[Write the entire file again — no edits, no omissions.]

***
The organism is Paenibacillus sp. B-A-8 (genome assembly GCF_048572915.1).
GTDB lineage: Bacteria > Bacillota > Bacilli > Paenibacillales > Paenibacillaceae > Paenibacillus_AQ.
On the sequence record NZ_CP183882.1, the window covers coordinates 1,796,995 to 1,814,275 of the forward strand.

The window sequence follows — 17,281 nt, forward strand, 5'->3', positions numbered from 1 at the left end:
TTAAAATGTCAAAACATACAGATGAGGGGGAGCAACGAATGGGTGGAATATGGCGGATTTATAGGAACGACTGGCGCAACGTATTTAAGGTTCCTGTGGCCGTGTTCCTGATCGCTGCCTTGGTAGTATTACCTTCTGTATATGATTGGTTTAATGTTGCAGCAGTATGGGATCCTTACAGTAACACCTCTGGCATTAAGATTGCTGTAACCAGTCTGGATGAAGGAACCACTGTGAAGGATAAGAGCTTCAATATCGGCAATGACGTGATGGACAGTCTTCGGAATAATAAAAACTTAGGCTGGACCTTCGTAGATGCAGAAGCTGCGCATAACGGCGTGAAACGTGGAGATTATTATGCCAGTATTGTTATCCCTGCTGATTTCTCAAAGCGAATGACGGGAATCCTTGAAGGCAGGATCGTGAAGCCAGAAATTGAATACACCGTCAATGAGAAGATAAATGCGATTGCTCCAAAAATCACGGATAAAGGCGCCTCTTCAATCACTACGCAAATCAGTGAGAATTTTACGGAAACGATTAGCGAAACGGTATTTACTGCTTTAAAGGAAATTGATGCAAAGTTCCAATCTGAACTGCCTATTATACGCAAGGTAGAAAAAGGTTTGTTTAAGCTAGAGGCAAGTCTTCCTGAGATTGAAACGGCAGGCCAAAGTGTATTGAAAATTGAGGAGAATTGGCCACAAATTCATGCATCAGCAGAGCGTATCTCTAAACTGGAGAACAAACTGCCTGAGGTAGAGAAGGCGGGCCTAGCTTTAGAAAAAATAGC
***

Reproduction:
The organism is Paenibacillus sp. B-A-8 (genome assembly GCF_048572915.1).
GTDB lineage: Bacteria > Bacillota > Bacilli > Paenibacillales > Paenibacillaceae > Paenibacillus_AQ.
On the sequence record NZ_CP183882.1, the window covers coordinates 1,796,995 to 1,814,275 of the forward strand.

The window sequence follows — 17,281 nt, forward strand, 5'->3', positions numbered from 1 at the left end:
TTAAAATGTCAAAACATACAGATGAGGGGGAGCAACGAATGGGTGGAATATGGCGGATTTATAGGAACGACTGGCGCAACGTATTTAAGGTTCCTGTGGCCGTGTTCCTGATCGCTGCCTTGGTAGTATTACCTTCTGTATATGATTGGTTTAATGTTGCAGCAGTATGGGATCCTTACAGTAACACCTCTGGCATTAAGATTGCTGTAACCAGTCTGGATGAAGGAACCACTGTGAAGGATAAGAGCTTCAATATCGGCAATGACGTGATGGACAGTCTTCGGAATAATAAAAACTTAGGCTGGACCTTCGTAGATGCAGAAGCTGCGCATAACGGCGTGAAACGTGGAGATTATTATGCCAGTATTGTTATCCCTGCTGATTTCTCAAAGCGAATGACGGGAATCCTTGAAGGCAGGATCGTGAAGCCAGAAATTGAATACACCGTCAATGAGAAGATAAATGCGATTGCTCCAAAAATCACGGATAAAGGCGCCTCTTCAATCACTACGCAAATCAGTGAGAATTTTACGGAAACGATTAGCGAAACGGTATTTACTGCTTTAAAGGAAATTGATGCAAAGTTCCAATCTGAACTGCCTATTATACGCAAGGTAGAAAAAGGTTTGTTTAAGCTAGAGGCAAGTCTTCCTGAGATTGAAACGGCAGGCCAAAGTGTATTGAAAATTGAGGAGAATTGGCCACAAATTCATGCATCAGCAGAGCGTATCTCTAAACTGGAGAACAAACTGCCTGAGGTAGAGAAGGCGGGCCTAGCTTTAGAAAAAATAGC